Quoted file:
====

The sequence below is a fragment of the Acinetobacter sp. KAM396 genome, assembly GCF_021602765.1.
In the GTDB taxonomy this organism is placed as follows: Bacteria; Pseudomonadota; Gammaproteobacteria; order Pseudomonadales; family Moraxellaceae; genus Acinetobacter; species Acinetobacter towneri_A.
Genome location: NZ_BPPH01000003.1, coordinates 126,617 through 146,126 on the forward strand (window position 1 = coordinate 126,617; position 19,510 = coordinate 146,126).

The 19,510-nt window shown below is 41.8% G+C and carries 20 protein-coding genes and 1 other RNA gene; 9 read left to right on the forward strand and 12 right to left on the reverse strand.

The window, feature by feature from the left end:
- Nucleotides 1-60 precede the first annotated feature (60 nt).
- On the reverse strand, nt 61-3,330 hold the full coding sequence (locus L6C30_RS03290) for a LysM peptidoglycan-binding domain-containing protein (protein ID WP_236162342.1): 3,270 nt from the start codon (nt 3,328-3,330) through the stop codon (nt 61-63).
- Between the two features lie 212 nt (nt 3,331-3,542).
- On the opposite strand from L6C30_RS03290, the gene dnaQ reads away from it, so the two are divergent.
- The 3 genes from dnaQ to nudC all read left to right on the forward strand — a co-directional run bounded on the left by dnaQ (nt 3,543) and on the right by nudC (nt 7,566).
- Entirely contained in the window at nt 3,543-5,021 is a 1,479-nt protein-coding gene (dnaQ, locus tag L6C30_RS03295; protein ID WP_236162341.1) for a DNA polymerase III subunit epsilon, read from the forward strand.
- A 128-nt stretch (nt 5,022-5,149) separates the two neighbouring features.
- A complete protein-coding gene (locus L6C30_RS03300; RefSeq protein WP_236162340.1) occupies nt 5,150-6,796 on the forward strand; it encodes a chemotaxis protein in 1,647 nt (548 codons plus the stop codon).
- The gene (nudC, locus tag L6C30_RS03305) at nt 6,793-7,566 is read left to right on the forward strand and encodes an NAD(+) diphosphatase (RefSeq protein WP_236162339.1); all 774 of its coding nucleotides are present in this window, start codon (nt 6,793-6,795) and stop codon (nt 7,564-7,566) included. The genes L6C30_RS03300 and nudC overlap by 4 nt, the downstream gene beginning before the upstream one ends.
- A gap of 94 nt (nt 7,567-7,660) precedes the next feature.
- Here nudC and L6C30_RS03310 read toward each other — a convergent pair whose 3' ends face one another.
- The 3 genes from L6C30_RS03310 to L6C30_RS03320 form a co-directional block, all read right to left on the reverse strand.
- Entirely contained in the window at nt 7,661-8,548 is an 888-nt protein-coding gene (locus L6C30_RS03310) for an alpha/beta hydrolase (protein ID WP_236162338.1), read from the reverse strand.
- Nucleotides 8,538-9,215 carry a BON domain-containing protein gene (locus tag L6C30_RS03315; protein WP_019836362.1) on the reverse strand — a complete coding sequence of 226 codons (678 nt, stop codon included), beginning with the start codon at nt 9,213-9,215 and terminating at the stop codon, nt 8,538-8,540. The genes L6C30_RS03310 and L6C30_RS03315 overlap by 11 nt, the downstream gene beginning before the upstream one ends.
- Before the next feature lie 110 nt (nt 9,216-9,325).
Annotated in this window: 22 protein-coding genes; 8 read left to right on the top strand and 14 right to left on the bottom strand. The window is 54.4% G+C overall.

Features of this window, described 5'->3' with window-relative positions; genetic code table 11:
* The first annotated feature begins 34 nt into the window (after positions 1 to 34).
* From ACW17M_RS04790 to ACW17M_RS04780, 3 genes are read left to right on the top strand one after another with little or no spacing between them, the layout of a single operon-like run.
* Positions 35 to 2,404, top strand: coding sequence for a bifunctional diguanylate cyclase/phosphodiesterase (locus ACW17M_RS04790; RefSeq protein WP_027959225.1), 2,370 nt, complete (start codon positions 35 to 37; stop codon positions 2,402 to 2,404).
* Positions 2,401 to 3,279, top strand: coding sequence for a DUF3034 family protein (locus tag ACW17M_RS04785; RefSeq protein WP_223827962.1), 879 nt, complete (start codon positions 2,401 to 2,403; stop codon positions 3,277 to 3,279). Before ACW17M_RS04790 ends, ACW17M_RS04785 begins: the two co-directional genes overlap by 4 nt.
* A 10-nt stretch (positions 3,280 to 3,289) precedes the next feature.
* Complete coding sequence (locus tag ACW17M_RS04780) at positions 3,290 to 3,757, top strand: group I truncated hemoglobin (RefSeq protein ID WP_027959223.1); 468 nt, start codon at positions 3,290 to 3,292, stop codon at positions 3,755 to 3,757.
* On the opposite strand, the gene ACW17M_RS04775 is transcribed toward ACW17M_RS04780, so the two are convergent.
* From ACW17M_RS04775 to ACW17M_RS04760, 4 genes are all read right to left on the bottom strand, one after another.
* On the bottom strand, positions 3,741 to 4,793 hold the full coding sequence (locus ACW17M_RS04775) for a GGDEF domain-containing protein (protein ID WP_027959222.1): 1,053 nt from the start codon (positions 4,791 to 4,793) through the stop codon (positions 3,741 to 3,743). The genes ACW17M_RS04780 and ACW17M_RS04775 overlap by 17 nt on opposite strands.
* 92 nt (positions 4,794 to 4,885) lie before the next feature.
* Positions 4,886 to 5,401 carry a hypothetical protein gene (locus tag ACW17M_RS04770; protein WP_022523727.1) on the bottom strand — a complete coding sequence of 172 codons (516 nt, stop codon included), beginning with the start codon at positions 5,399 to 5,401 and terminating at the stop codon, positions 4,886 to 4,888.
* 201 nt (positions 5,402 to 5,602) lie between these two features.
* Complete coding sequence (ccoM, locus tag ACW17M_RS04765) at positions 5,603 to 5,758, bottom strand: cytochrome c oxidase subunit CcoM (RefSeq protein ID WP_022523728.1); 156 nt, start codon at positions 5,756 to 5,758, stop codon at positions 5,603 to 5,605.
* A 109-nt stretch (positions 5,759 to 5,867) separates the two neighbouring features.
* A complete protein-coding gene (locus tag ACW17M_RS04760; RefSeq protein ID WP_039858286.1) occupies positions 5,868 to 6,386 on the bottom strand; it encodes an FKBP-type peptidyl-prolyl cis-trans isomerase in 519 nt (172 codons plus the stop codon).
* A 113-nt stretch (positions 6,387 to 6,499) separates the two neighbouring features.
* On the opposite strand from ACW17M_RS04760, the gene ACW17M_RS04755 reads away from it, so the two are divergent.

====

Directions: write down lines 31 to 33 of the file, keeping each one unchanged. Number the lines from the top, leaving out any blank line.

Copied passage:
* On the bottom strand, positions 3,741 to 4,793 hold the full coding sequence (locus ACW17M_RS04775) for a GGDEF domain-containing protein (protein ID WP_027959222.1): 1,053 nt from the start codon (positions 4,791 to 4,793) through the stop codon (positions 3,741 to 3,743). The genes ACW17M_RS04780 and ACW17M_RS04775 overlap by 17 nt on opposite strands.
* 92 nt (positions 4,794 to 4,885) lie before the next feature.
* Positions 4,886 to 5,401 carry a hypothetical protein gene (locus tag ACW17M_RS04770; protein WP_022523727.1) on the bottom strand — a complete coding sequence of 172 codons (516 nt, stop codon included), beginning with the start codon at positions 5,399 to 5,401 and terminating at the stop codon, positions 4,886 to 4,888.